August 26, 2020
If you're going to court without a lawyer, this startup can help you navigate the system
Every year in this country, millions of Americans head to court without a lawyer, even though it leaves them at a distinct disadvantage in many cases.
In some states, up to 80% to 90% of civil cases involve an unrepresented litigant—and often they are low-income or a member of a vulnerable population, a 2015 study from the George Washington University Law School found.
The same study found this was especially true in landlord-tenant matters, where it is typical for 90% of tenants to represent themselves while 90% of landlords appear with counsel.
Many people who are falling behind on debt payment or their mortgage don't have the money to pay a lawyer. And without representation, some litigants, overwhelmed by trying to navigate complicated processes, might not even show up.
The consequences are very real. In landlord-tenant matters, it can lead to someone losing their home.
A Durham startup, about to graduate from one of the largest startup accelerators in the country, thinks it can help those who can't afford expensive counsel in civil cases.
Courtroom5 was founded by professors Sonja Ebron and Debra Slone—Ebron taught electrical engineering and Slone information and library science—and operates as a management platform for people who choose to represent themselves in court. The company's platform offers a step-by-step guide to navigating civil cases, helps litigants know what paperwork or information they will need, and provides automated templates to write pleadings and motions.
"People are very intimidated when they go to see a lawyer, or when they go to see a judge. But civil procedure is just about what information they are asking," said Ebron, who previously taught electrical engineering. " ... We give that information to help them answer that question and choose from a limited set of options."
Ebron believes the platform is more needed than ever, as cases pile up waiting to be heard in court because of the coronavirus pandemic. In recent weeks, Ebron added, the company's site has seen a surge in traffic from people researching information on wrongful termination, debt collection and evictions.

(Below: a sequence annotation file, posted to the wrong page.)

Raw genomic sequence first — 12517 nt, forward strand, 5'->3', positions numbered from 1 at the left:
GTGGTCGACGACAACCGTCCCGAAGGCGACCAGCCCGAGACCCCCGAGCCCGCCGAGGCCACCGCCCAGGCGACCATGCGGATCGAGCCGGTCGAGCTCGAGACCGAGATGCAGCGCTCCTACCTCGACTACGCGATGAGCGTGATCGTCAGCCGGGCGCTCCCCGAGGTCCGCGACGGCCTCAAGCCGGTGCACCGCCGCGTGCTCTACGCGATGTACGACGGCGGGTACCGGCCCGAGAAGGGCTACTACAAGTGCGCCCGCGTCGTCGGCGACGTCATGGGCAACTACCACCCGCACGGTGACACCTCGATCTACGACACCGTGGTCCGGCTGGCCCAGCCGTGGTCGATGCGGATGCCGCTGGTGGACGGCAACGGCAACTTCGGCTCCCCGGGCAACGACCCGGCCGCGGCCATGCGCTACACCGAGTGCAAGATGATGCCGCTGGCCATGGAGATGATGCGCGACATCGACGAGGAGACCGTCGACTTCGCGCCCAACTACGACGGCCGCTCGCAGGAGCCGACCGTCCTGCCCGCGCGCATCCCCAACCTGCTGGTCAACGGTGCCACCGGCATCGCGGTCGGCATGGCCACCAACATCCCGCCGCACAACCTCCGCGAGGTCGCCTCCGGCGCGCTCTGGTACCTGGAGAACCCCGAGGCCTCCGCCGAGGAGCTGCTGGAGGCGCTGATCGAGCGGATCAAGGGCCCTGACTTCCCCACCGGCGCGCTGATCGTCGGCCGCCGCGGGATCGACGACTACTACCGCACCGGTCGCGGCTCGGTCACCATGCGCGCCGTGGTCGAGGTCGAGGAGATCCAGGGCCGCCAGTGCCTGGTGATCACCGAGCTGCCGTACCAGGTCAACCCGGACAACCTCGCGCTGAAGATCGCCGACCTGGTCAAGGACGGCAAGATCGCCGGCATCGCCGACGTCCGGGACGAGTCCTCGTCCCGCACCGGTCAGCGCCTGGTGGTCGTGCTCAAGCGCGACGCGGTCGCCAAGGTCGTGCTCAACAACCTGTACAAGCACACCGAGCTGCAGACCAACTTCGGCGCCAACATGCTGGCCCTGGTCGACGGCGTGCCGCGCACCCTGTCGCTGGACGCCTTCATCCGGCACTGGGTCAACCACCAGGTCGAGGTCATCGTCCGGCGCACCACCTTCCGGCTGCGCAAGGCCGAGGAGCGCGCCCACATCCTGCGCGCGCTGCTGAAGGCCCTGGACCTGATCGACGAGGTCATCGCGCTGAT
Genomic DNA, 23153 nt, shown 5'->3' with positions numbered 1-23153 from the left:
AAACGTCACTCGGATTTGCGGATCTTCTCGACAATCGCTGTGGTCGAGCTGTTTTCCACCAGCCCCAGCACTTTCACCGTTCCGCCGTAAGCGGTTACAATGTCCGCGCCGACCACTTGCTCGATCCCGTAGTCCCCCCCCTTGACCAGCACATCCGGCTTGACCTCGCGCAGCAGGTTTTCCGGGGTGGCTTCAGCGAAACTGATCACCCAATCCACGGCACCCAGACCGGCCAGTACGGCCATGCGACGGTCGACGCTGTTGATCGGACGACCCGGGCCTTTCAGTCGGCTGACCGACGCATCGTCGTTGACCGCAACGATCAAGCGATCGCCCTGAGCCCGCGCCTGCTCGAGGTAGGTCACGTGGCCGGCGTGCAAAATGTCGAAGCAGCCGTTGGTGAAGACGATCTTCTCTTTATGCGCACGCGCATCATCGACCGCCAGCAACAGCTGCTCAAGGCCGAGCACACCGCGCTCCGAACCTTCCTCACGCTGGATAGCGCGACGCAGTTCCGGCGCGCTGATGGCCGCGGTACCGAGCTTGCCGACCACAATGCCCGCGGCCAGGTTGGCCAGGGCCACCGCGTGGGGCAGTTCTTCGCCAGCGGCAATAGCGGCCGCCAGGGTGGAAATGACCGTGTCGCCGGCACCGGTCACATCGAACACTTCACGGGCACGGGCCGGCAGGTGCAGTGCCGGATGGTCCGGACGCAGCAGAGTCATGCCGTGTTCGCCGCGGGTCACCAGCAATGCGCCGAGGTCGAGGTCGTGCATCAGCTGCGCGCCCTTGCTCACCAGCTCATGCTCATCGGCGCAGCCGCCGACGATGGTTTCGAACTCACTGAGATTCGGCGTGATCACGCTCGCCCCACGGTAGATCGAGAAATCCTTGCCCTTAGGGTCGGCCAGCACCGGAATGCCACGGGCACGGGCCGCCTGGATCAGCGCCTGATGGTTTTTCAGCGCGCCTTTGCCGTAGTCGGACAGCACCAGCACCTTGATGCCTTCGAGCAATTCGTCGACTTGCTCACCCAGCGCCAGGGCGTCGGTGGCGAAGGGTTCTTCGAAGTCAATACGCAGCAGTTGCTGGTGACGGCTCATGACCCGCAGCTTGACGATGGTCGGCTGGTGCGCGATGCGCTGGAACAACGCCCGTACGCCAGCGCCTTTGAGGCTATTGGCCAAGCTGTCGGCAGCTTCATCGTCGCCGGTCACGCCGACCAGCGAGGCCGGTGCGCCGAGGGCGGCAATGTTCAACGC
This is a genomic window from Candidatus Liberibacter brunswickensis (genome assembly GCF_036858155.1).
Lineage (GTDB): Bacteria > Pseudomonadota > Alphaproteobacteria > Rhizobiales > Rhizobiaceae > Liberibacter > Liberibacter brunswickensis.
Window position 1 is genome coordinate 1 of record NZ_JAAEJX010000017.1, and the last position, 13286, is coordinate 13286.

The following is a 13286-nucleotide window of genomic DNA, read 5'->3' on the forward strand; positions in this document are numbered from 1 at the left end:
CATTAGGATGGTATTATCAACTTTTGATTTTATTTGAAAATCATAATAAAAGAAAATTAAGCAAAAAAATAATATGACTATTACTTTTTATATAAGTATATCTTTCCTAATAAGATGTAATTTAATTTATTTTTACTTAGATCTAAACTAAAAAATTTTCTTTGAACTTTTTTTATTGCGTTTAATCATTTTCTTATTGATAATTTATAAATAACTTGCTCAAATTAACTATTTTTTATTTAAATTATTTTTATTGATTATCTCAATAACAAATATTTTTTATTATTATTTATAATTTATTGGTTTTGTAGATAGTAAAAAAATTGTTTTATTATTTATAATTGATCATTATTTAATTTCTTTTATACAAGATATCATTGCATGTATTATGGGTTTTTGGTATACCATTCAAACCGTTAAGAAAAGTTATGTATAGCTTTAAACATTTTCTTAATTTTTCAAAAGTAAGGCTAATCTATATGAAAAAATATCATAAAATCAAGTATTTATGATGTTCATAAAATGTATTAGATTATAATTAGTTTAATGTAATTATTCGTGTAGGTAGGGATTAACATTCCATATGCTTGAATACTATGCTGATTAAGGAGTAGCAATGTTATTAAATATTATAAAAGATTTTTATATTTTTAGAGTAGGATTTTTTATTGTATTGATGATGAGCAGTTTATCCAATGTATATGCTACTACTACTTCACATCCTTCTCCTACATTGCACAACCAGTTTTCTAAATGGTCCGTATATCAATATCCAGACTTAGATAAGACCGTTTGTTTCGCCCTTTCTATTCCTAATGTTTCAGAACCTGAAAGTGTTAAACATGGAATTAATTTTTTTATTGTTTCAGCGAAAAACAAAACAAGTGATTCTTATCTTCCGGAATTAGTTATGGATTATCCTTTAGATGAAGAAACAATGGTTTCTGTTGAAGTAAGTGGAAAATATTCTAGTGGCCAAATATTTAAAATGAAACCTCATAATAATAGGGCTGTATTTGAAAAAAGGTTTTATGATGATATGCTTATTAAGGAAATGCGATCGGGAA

With millions pushed into unemployment because of the pandemic, paying for a lawyer might be out of the question. Ebron believes that Courtroom5 can provide some recourse for people who have little knowledge of how to navigate the court house.
"Our goal is to give people a chance," she said.
Ebron noted that people of color face the brunt of these cases, especially when it comes to eviction cases and debt collections.
Courtroom5 itself—one of the few Triangle startups founded by Black women—was started because of its founders' experiences navigating foreclosure and debt collection cases.
Courtrooms are stacked with debt-collection cases against Black people, Ebron noted. Indeed, a ProPublica investigation from 2015 found that debt-collection cases are concentrated in Black neighborhoods, and companies are increasingly using the courts to pursue even small consumer debts.
That message seems to be resonating for the young startup. The company was chosen to be part of a Techstars startup accelerator in Kansas City that offers training, mentorship and access to capital.
The company raised $120,000 from the accelerator, and Ebron said Courtroom5 is meeting with more investors.
Before joining Techstars, the startup won a pitch competition at last year's Google-sponsored 2019 Black Founders Exchange at the American Underground. Courtroom 5 also took part in the Duke Law Tech Lab program and the LexisNexis Legal Tech Accelerator.
With help from mentors at the accelerator, Courtroom5 is relaunching its service with a new design and pricing model. It's also exploring adding new features.
In addition to its step-by-step guide, Courtroom5 offers courses and workshops on how to represent yourself in court. And while the company cannot offer advice or employ its own lawyers, it hopes to add a matchmaking service that would connect clients with lawyers on an a la carte basis.
"There are times where you want to have a phone consultation or have a lawyer go argue a motion," Ebron said. "We want to have lawyers available on a task basis. Not full representation ... but users might be happy to spend a few hundred dollars to have someone argue a motion or $50 for a phone conversation."
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